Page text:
This module is part of a series of modules defining competencies that an engineering analyst or simulation engineer would be expected to possess in order to carry out safe and effective analyses in the various module areas. In this regard the modules may be considered to be defining standards of competency in this area. The competencies and modules as they stand would define necessary requirements, but not sufficient requirements, for safe and effective analysis and simulation. In particular, industry specific competencies and non-technical competencies have not yet been included, as discussed below.
In general most modules will have specified pre-requisites and any pre-requisite modules should be examined for relevant competencies. It should also be recognised that most engineering analyses and simulations will involve competencies from quite a few modules.
Not all modules will be relevant to all analysts (e.g. buckling may not be an issue for the components being designed and manufactured by a particular company) and not all competencies in modules will be relevant to all analysts and organisations (e.g. welding may not be a process used and hence competencies relating to fatigue of welds may not be relevant).
As well as defining a general standard level of competence, the statements with their links to specific references, should also provide a good basis for informal learning in a work-based environment (a refresher for some and a basis for a move into new areas, preferably under the guidance of a mentor, for others). That is not to say that the competencies could not also be used for the development of short courses, text books or other learning material. For such structured purposes, the competencies would no doubt benefit from a re-sequencing in some areas. The competencies could also be used as the basis for interview questions and the production of self-test quizzes and even formal examinations. In this case each competency would benefit from the development of associated threshold statements, defining a base level of achievement as well as a comprehensive level.
This module aims to provide a non-industry-specific coverage of multi-scale analysis which couples modelling results across the length and time scales from atomistic analysis to continuum analysis. In developing competencies using this module, the following points should be note:
1. Multi-scale analysis is probably one of the most challenging areas of modelling. Its importance is growing and is now finding applications in a number of sectors. It is recognized that effective analysis requires an understanding of modelling techniques used across the length and time scales, for example techniques used for atomistic/molecular dynamics to continuum mechanics. The module focuses on the techniques used to couple calculations across these scales. You will also find within the references provided a number of applications both in industry and the academic research community where multi-scale analysis has been required and what techniques have been used to couple calculations across the scales.
2. In-depth technical descriptions of competences for continuum mechanics is covered in the other modules within the Competence Framework, for example FEA, CFD, etc. Depending on the application domain for multi-scale analysis these are pre-requisites to this module.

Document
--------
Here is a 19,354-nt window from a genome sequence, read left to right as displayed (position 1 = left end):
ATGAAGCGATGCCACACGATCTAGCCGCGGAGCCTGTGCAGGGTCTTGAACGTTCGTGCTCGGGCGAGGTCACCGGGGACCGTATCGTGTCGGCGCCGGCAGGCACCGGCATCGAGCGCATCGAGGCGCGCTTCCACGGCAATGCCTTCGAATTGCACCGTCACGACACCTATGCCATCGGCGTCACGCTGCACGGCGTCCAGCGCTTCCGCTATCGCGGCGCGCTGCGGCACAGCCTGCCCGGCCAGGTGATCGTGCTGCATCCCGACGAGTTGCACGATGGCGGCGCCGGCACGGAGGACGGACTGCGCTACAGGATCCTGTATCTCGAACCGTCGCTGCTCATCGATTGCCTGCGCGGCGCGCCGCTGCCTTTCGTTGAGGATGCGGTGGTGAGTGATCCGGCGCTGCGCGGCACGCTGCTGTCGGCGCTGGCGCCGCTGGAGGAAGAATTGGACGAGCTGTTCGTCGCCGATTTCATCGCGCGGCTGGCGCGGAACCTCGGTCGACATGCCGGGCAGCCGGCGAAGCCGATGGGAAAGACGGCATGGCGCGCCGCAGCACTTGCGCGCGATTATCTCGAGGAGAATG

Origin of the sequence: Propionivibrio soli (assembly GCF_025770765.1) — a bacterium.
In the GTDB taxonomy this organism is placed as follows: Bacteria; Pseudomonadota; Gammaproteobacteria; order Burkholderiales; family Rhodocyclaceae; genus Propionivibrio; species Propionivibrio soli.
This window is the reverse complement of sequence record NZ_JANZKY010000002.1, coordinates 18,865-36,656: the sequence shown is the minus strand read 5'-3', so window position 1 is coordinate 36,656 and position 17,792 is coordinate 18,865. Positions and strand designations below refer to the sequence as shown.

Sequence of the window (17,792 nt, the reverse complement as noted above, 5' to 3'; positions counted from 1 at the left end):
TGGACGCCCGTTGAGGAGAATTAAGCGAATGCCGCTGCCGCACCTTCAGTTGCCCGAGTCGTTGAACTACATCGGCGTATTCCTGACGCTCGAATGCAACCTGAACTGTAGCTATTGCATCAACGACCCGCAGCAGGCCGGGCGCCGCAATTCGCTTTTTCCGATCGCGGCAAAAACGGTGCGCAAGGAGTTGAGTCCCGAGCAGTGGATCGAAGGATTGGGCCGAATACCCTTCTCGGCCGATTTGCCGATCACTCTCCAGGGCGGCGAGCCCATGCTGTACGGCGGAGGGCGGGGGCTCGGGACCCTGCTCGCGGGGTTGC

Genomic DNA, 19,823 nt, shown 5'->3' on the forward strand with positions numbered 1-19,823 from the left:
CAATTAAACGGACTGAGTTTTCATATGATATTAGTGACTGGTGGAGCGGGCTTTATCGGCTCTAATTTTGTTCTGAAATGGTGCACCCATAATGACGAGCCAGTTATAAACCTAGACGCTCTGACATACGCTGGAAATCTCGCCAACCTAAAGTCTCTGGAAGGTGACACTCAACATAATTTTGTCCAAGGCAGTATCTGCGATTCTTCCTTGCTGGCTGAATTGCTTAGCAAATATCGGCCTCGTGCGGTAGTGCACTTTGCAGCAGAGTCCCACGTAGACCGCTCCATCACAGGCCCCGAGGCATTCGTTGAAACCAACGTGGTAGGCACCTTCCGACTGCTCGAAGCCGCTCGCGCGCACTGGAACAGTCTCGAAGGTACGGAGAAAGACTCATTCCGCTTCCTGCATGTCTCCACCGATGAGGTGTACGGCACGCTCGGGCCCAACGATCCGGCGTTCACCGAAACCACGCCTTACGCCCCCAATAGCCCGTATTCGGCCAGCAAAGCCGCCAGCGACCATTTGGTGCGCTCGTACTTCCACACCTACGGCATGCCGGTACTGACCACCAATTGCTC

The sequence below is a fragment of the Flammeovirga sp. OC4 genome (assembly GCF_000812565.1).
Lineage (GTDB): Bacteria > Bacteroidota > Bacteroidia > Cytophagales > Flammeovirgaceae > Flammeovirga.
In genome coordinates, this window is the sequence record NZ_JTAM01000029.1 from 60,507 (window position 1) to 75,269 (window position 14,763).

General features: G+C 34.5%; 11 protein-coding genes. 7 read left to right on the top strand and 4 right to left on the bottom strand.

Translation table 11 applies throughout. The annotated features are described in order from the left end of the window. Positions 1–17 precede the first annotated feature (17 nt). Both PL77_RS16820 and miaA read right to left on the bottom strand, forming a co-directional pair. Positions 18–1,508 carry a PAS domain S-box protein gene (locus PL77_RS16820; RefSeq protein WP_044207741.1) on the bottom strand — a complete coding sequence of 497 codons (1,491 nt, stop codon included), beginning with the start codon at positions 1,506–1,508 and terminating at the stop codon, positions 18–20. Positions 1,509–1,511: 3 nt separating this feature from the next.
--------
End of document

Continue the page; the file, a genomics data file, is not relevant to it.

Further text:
3. At this time there is no module of competencies for atomistic/molecular dynamics modelling. This module provides a high level overview of the competencies required for undertaking atomistic/molecular dynamics which the user will find useful – particularly if the multi-scale analysis requires coupling between atomistic and continuum scales. As detailed in (1) above the focus is on the techniques used to couple across the length/time scales, error analysis, and the computational challenges in undertaking multi-scale analysis.
4. Although the module does discuss non-technical competences related to multi-scale analysis, it should be noted that non-technical competences relating to project management, finance, ethics, interpersonal skills, human resource management etc are not included at this time. New modules in these and other areas may be added to the competence framework in the future.
5. All competence statements and references can be modified, deleted or replaced as necessary. In this way, the module can be tailored to particular sector or company needs. For example some applications may require multi-scale analysis for solids and others for fluids or even both (e.g. multi-physics/scale analysis). The governing equations at each scale may be different but the aim of the module is to demonstrate the different techniques that provide one-way and two-way coupling between the different scales of interest.
6. While the module extends significantly beyond an introduction to the subject, it also addresses research topics and areas not in general use across industry sectors.
Clearly effective analysis will require a range of industry-specific competences and these have yet to be developed. It is anticipated that in the future, various competence frameworks will be developed to address the needs of particular sectors. These generic modules will provide the basis for this. This will involve the development of new modules as well as a “flavouring” of the current generic modules to provide specific industry focus.